Stephanie Gangi, CARRY THE DOG

Stephanie Gangi, CARRY THE DOG

“I feel like I’m still adding selves and identity. It’s not a process that stops. You don’t stop growing and sit in a rocking chair.” Zibby is joined by Stephanie Gangi to talk about her latest novel, Carry the Dog. The two discuss why it is so important to center stories around older women that feel honest, the influence Stephanie’s relationships and personal life have had on her fiction, and what she is looking forward to from life in her 60s.


Zibby Owens: Welcome, Stephanie. Thank you so much for coming on “Moms Don’t Have Time to Read Books” to discuss your beautiful novel, Carry the Dog, which I was so captivated by. I loved it. You’re a fabulous writer. The story was haunting and just fantastic. Wow, it was great.

Stephanie Gangi: Thank you so much. Thank you, first of all, of course, Zibby, for having me. I’m a follower of yours, and a fan. I just really do, from the heart, want to thank you for how much you do for books and writers. It’s been a saving grace for me, reading, and writing too, in the last two years. Especially today with the current events, it’s just such a refuge. You are one of our sherpas. Thank you.

Zibby: Aw, thanks for saying that. I know, I feel like this is my dirty secret, that I cope with everything by reading and basically not dealing with everything.

Stephanie: Same here.

Zibby: It’s better than other vices, I guess. Anyway, for people who aren’t familiar with Carry the Dog yet, could you give your little elevator pitch about what it’s about?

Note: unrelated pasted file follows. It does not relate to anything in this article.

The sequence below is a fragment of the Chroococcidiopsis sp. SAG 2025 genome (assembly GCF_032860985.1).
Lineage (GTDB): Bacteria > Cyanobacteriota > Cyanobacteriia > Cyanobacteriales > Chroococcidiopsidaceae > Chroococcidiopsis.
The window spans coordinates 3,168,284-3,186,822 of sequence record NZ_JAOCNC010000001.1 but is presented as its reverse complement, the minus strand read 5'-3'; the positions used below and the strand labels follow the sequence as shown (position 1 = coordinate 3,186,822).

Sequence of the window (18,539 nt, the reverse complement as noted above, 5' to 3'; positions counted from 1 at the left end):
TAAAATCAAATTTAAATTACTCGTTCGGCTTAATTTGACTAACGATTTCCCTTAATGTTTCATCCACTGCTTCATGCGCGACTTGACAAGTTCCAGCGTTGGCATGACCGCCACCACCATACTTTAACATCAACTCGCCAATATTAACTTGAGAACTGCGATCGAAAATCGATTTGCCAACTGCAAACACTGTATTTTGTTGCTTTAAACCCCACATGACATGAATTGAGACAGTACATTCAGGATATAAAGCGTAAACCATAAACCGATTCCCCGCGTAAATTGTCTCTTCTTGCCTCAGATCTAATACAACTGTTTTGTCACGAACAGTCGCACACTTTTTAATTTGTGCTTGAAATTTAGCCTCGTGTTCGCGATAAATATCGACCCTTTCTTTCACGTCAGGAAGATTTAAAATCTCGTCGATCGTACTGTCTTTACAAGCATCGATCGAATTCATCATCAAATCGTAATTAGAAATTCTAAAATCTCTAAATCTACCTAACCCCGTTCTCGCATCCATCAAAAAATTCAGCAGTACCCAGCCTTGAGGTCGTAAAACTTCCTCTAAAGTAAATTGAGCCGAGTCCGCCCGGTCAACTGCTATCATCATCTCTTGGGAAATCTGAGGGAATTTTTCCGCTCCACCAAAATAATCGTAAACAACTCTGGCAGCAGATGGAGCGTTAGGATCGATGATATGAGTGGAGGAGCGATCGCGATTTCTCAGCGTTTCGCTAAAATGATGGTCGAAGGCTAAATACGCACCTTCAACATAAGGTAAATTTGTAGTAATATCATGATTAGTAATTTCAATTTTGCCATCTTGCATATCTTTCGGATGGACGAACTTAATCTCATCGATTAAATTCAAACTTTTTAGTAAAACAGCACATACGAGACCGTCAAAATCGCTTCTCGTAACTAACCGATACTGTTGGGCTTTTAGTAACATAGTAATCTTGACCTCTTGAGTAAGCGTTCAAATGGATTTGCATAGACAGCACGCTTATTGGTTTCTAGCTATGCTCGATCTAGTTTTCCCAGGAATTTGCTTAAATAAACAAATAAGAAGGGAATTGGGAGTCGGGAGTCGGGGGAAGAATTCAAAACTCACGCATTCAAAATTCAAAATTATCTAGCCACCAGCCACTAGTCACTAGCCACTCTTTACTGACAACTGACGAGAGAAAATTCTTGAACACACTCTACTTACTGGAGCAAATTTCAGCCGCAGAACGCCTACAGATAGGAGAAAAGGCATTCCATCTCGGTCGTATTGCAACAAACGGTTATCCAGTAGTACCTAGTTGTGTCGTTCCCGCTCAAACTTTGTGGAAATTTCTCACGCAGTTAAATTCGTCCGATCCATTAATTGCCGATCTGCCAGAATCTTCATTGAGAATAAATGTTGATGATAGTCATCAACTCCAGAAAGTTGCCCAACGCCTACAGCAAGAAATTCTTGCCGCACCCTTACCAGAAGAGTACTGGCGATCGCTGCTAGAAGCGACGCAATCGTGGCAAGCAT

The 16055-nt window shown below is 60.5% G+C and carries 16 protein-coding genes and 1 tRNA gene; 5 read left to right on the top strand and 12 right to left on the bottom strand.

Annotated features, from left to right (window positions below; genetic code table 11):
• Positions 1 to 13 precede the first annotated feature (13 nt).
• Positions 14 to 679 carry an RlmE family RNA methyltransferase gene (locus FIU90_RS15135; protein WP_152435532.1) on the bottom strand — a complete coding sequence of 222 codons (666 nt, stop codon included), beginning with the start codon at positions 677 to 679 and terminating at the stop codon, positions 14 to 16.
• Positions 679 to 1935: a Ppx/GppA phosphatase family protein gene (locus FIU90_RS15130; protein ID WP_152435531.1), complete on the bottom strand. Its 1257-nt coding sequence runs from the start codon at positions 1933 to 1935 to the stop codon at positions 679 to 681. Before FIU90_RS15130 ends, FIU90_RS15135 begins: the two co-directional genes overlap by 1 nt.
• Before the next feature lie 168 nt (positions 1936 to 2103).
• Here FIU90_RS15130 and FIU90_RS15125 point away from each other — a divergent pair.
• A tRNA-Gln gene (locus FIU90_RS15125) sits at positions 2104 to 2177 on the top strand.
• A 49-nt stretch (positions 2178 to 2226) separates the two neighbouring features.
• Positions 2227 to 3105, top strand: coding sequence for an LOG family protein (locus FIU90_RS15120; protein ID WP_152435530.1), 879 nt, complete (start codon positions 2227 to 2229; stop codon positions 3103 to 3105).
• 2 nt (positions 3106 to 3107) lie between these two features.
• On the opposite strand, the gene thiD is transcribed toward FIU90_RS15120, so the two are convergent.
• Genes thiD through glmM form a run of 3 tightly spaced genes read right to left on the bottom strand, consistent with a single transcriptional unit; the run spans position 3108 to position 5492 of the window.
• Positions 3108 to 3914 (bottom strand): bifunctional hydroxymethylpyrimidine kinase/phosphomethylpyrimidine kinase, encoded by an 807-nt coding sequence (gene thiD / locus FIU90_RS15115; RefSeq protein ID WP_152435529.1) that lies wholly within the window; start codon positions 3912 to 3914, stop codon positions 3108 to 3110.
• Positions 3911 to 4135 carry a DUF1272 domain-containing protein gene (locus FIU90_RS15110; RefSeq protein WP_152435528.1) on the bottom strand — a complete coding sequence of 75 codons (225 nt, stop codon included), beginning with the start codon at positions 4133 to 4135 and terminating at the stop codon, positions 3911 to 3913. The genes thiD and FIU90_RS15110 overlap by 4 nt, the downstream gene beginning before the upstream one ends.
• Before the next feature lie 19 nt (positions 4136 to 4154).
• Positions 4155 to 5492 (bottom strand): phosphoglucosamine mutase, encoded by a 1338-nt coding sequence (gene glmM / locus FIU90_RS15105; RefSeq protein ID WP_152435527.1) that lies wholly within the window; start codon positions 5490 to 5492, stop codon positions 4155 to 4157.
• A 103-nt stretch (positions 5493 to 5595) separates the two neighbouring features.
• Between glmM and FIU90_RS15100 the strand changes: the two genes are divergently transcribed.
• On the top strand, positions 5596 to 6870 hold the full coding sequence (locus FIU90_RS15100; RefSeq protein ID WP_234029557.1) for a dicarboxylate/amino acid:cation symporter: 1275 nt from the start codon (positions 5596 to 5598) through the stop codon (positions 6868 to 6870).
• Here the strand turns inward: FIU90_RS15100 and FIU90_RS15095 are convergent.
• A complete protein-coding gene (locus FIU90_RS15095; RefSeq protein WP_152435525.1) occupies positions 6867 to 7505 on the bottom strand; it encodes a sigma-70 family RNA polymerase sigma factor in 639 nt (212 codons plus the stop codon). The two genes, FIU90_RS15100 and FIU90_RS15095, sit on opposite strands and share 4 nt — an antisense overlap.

Stephanie: Carry the Dog is about a woman who is taking stock of her life on the brink of age sixty. She’s suffered trauma in her childhood and has figured out ways to navigate that trauma across a lifetime in ungraceful, awkward, wrong, crazy, and maybe not the healthiest ways. Yet she has managed to make a life for herself and get where she is with all the trials and tribulations that we all experience. Now at sixty, she’s ready to go forward with more grace and more power. She has to figure out what about herself provides that. It’s a journey that sounds very interior. There are aspects of it that are very interior for her, but it’s also a fun and also maybe even a little bit joyful journey for her despite the trauma. Does that…?

Zibby: That’s pretty good. Nice job. I don’t know why I start by putting all authors on the spot. It’s really mean of me.I should really have a different introductory question, but I do like listeners to –

Stephanie: — You would think by this point I would be able to have that roll off my tongue, but no.